I mentioned in my last blog the work of TV Evangelist, Kenneth Copeland. I’ve always found him to be inspiring and thought provoking. Many of his insights are drawn from the King James Version of the Bible. Its antiquated language is often quite stimulating – allowing for lateral insight (or “Revelation Knowledge” as Kenneth would call it.)
Borrowing then from Kenneth, he likes to use this verse: “Therefore take no thought, saying…” (Matthew 6.1) – and his insight is that we often ‘take’ a thought by ‘saying’ it to ourselves. This makes a lot of sense – for how often does a story get more real (or exaggerated) when we say it out loud to others?
Here’s my point. I live and work and socialise with a lot of very beautiful, very British people. It is the British way to be very polite, and to always ask how someone is, even if we are not listening to the answer, or don’t really care! The number one answer I get to the question, “How are you?” is “Oh, not too bad…” The number two answer is, “Oh fine, thank you…”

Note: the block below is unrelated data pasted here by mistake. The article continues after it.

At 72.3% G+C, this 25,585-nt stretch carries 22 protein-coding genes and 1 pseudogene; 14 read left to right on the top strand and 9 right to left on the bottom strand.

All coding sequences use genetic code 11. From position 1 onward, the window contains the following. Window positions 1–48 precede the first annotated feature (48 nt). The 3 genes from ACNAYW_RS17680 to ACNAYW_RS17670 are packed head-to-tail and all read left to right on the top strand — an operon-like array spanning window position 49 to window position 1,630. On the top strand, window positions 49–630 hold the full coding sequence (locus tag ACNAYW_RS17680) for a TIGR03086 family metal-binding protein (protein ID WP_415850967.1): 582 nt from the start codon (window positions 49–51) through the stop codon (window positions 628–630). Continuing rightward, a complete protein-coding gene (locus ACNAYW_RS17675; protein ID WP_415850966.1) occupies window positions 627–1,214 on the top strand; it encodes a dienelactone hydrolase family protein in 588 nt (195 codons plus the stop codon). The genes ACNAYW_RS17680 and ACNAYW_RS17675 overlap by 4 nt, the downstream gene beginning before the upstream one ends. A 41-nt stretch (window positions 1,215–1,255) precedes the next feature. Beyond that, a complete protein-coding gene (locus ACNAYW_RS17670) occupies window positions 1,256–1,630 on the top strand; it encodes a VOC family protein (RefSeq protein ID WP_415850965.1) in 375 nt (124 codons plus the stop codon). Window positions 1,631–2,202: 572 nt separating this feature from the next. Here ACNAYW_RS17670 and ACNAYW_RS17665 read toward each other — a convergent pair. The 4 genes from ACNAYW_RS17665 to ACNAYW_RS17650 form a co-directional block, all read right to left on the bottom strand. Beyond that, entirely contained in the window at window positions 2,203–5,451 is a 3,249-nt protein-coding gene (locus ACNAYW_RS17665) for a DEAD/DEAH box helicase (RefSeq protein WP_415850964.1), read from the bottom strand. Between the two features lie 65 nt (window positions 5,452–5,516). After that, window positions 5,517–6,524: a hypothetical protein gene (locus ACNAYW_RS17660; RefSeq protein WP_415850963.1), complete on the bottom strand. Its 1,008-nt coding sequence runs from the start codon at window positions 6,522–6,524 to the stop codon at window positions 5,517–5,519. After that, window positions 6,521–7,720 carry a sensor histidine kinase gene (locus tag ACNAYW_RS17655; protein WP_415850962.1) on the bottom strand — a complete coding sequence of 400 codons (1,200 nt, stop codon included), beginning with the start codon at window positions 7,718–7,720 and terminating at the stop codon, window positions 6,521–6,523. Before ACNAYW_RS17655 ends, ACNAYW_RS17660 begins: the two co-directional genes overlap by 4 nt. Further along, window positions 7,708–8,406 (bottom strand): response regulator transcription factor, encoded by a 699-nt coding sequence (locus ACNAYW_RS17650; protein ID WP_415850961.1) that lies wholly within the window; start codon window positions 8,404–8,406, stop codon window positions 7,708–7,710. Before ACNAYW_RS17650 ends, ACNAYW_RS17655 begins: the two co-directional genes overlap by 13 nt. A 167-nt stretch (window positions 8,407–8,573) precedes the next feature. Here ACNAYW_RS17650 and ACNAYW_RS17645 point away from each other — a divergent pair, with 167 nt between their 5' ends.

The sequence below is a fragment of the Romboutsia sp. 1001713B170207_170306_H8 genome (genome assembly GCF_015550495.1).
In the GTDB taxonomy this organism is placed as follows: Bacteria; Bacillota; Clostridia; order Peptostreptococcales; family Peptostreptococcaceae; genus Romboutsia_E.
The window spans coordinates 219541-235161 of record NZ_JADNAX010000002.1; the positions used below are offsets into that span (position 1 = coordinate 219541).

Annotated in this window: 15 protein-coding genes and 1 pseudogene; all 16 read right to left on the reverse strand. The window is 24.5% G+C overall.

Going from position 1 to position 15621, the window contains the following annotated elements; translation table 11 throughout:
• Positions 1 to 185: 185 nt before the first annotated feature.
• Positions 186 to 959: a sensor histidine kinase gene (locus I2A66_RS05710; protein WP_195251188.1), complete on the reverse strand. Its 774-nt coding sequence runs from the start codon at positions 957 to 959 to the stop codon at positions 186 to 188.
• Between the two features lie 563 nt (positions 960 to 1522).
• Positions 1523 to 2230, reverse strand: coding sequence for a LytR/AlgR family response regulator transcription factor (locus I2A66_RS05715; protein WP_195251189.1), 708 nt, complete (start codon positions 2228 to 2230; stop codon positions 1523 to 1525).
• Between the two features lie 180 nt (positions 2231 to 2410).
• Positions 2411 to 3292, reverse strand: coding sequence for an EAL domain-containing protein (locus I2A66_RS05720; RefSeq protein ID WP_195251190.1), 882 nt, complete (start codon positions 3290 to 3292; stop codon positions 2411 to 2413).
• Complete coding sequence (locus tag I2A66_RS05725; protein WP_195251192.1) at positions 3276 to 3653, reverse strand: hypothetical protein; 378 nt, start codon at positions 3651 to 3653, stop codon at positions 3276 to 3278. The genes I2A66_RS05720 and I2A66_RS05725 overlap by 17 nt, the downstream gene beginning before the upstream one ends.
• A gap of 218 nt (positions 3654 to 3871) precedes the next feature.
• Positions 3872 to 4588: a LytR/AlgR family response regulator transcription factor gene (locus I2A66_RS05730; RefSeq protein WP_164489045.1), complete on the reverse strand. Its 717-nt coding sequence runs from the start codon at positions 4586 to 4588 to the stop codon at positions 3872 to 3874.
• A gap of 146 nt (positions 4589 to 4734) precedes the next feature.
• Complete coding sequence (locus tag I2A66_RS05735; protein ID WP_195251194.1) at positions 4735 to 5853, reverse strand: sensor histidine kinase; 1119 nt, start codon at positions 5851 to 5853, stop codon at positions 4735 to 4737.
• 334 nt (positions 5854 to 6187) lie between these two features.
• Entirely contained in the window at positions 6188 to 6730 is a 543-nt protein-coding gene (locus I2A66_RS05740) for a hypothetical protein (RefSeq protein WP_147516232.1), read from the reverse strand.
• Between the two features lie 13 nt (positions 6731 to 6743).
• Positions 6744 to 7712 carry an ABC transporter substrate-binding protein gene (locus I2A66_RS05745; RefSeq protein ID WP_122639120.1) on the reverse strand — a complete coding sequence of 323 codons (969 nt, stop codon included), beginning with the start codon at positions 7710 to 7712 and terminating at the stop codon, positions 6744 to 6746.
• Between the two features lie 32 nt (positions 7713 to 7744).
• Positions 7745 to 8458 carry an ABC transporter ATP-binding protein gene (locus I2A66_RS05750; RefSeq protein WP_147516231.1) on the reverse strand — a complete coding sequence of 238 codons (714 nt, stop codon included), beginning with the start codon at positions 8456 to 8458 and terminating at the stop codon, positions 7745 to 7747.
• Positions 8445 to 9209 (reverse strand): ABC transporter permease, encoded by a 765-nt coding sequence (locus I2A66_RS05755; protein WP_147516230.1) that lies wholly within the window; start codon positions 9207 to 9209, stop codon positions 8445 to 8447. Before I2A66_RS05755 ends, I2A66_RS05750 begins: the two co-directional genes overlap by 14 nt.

If Kenneth is correct, listen to this drivel! “Not too bad…” does this mean things are quite bad? Just a bit bad? Of course, what they mean is that matters are really quite agreeable! Things are going really rather well!
Now, I think that saying, “things are going really rather well” instead of “not too bad” is much more powerful at a psychological, linguistic, social, and spiritual level… it might even be more powerful on a physical level.
If you’re a fan of Malcolm Gladwell (and I am), you have most likely come across his reported research of the impact of ‘good’ words or ‘bad’ words on people’s behavior – especially when it comes to tolerance. He reports behavioural change with New York University students when forced to wait. Those exposed peripherally to positive language prior to the event were far more disposed to display patient and tolerant behavior!
So what we listen to, what we imagine, and above all, what we say out loud really seems to impact our psyche and physiology.
Actually, I don’t really care whether this is true or not – the bottom line is that proactively choosing a positive frame for your language is a better, more highly-evolved/developed/civilised way to live!!!
Watch what you say… the thought might be catching!